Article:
326 Mass. 485

October 5, 1950 - November 28, 1950

Suffolk County


A minor child has no cause of action for enticing his or her mother to leave home, thereby depriving the child of the society and personal care of the mother.

TORT. Writ in the Superior Court dated October 7, 1949.

A demurrer was heard by Kirk, J.

H. G. Feldman, for the plaintiff.

R. F. Huntsman, for the defendant.

Page 486

LUMMUS, J. The plaintiff, the minor daughter of Joseph J. Nelson and Mary M. Nelson, brings this action of tort by her father and next friend against the defendant for enticing her mother to desert her father and herself, thereby depriving the plaintiff of support, maintenance and maternal care and affection. In the Superior Court a demurrer to the declaration was sustained, and the case was reported on the terms that if the ruling was right judgment is to be entered for the defendant.

In White v. Thomson, 324 Mass. 140, the question whether a minor child could maintain an action for the alienation of affections and enticement away of a parent, was left open, the decision being that the child could not obtain relief by injunction. The instant case presents the question thus left open in that case.

At common law it is held that one spouse may maintain an action against a third person for procuring and enticing the other spouse to desert the plaintiff, and thus causing the deprivation of the plaintiff's right of consortium. Bigaouette v. Paulet, 134 Mass. 123. Evans v. O'Connor, 174 Mass. 287. Neville v. Gile, 174 Mass. 305. Houghton v. Rice, 174 Mass. 366. Nolin v. Pearson, 191 Mass. 283. Feneff v. New York Central & Hudson River Railroad, 203 Mass. 278, 282. Gahagan v. Church, 239 Mass. 558. Longe v. Saunders, 246 Mass. 159. Bradstreet v. Wallace, 254 Mass. 509. McGrath v. Sullivan, 303 Mass. 327. White v. Thomson, 324 Mass. 140, 142. But the practical objections to this class of actions are well known, and we think such actions ought not to be extended into new fields.

Until recent years, there was no authority for the maintenance of such an action by a minor child for the disruption of a home. But within recent years there have been decisions that a minor child may maintain an action for enticing a parent away from the family home. Daily v. Parker, 152 Fed. (2d) 174, 162 A. L. R. 819. Russick v. Hicks, 85 Fed. Sup. 281. Johnson v. Luhman, 330 Ill. App. 598, 340 Ill. App. 625. Miller v. Monsen, 228 Minn. 400. In our opinion, however, the relation of parent and child is not

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analogous to the relation of husband and wife, in respect to the existence of a cause of action against a third person. One spouse has a right to the personal presence and care of the other. It is not enough that he or she furnish care for the other through the agency of other persons. Desertion alone, without more, is a matrimonial wrong. But a minor child has no legal right to the personal presence or care of a parent. If the parent provides support and care while absent from the child, the law is satisfied. So far as the parent is bound to support the child the parent may be compelled to do so by other proceedings. G. L. (Ter. Ed.) c. 209, Section 37. White v. Thomson, 324 Mass. 140, 143.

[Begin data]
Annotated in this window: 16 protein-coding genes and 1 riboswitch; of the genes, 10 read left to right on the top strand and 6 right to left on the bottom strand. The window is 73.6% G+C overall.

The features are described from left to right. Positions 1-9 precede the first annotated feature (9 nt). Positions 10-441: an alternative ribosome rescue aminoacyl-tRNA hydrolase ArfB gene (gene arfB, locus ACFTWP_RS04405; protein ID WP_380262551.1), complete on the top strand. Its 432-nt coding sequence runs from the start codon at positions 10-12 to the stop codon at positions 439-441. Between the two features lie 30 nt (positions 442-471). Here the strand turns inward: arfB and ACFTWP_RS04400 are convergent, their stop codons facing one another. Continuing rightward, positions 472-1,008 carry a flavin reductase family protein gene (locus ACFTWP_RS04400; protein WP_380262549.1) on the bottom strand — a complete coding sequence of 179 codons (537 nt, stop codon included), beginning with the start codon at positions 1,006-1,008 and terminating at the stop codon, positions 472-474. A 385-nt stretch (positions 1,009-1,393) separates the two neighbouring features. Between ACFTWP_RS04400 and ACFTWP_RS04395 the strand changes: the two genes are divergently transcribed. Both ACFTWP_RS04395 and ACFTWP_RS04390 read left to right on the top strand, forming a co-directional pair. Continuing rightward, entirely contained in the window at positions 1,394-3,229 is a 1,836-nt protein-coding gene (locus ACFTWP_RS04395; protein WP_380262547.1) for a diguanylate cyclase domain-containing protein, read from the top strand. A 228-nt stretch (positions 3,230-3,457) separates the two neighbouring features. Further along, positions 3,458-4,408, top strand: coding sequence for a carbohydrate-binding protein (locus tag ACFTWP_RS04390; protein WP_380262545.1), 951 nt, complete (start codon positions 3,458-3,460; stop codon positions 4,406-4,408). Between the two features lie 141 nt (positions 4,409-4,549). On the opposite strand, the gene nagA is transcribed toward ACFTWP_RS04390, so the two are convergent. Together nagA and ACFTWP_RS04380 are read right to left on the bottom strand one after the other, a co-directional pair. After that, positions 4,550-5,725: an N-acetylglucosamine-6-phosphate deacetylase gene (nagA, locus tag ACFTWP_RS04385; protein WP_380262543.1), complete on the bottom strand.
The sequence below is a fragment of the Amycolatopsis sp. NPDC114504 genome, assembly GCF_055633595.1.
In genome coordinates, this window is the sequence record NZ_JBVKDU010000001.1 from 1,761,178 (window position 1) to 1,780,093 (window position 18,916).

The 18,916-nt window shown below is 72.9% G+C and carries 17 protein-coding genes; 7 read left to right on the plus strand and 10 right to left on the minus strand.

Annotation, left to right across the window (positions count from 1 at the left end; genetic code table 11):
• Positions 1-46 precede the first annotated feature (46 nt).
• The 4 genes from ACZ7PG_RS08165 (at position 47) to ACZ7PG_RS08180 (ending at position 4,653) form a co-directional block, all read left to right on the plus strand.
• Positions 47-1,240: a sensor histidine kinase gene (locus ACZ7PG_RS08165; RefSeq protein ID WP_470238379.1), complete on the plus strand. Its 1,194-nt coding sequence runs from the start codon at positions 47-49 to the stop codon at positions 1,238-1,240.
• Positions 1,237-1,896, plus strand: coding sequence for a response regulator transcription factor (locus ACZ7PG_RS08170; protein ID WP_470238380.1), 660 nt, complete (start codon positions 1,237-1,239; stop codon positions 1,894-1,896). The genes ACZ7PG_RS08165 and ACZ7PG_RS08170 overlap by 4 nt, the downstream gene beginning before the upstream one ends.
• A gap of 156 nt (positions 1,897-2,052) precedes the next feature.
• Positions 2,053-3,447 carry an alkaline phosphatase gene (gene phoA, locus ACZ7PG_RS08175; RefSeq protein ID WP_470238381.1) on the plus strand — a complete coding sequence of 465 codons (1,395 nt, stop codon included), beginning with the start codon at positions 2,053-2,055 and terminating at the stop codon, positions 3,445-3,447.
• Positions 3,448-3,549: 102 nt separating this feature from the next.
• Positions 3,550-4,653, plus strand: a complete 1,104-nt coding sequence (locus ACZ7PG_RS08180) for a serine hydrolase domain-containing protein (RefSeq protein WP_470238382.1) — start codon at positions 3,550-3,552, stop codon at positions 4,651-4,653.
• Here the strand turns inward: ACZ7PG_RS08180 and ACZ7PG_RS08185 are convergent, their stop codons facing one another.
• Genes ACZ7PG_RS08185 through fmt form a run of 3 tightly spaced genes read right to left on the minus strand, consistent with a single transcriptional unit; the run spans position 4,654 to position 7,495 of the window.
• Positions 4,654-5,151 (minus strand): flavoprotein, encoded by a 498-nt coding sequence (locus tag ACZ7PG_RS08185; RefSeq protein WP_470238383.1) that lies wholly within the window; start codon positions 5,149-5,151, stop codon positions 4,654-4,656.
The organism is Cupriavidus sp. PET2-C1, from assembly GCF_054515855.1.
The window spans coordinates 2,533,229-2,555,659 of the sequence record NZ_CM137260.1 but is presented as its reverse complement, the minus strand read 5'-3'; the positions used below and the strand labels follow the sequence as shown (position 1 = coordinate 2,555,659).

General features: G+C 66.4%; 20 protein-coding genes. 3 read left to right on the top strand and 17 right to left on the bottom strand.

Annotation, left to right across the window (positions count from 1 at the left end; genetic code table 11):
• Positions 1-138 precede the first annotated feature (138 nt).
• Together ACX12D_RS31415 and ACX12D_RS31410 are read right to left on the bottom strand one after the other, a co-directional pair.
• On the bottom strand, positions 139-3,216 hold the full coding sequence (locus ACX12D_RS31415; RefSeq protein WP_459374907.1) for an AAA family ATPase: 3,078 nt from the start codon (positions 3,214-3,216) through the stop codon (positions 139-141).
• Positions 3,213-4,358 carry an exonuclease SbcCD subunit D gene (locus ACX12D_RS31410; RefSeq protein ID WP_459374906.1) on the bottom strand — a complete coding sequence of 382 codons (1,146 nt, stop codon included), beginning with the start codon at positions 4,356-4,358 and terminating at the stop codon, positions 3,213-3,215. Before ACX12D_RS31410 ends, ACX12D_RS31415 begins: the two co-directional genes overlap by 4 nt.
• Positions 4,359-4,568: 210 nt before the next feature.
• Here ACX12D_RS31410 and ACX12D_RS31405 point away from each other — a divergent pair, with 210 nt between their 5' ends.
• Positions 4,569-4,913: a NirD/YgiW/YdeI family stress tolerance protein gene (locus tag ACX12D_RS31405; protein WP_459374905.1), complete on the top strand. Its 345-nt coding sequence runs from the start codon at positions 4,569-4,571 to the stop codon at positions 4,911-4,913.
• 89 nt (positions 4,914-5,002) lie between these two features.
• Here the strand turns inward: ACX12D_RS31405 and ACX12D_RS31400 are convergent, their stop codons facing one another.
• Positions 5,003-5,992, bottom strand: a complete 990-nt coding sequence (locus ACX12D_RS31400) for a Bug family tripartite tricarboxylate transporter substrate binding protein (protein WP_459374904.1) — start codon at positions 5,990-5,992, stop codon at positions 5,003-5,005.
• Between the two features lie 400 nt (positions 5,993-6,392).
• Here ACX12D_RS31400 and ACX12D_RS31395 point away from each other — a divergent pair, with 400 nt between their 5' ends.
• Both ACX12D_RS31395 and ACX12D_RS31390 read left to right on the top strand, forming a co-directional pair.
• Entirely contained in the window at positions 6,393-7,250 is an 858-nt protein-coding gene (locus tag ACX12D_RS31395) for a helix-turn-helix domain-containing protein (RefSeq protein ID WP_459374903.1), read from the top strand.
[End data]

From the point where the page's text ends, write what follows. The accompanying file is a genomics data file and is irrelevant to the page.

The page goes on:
In a note in 83 Univ. of Pa. L. Rev. 276, 277, referring to the reasoning of the cases already cited permitting such an action, it is said, "Numerous practical obstructions, however, inhibit application of this reasoning, the more obvious difficulties being: (1) Possibility of a multiplicity of suits, since the husband has his action, and extension of the principal basis thereof would usually include other minor or dependent children; (2) Possibility of extortionary litigation, for this action, always susceptible to fraud, would become even more so by virtue of its numerical increase and the relative tenuousness of the child's relationship; (3) Inability to define the point at which the child's right would cease, inasmuch as the status itself hypothesizes mutability (i.e., a spouse is, barring extraordinary circumstances, always a spouse, but the very nature of childhood implies an eventual change to adulthood); (4) Inability of a jury adequately to cope with the question of damages, first, because injuries like that now under discussion are hard to measure in money and courts are averse to permitting the more or less conjectural awards based on mental suffering, and second, because damages thus assessed are apt to overlap, the number and ages of children ordinarily being noted in a parent's action." Apparently approving the foregoing, is what is said in the opinion in Taylor v. Keefe, 134 Conn. 156, 161. The public policy involved bears some similarity to that which forbids actions of tort between a

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parent and a minor child. Luster v. Luster, 299 Mass. 480. Oliveria v. Oliveria, 305 Mass. 297.

On the whole, we are inclined to join the weight of authority in holding that the child in the present case has no right of action. Taylor v. Keefe, 134 Conn. 156. McMillan v. Taylor, 160 Fed. (2d) 221. Edler v. MacAlpine-Downie, 180 Fed. (2d) 385. Rudley v. Tobias, 84 Cal. App. (2d) 454. Morrow v. Yannantuono, 152 Misc. (N. Y.) 134. Katz v. Katz, 197 Misc. (N. Y.) 412. Garza v. Garza, 209 S. W. (2d) 1012 (Tex. Civ. App.). Henson v. Thomas, 231 N. C. 173, 12 A. L. R. (2d) 1171, and note.

Order sustaining demurrer affirmed.

Judgment for the defendant.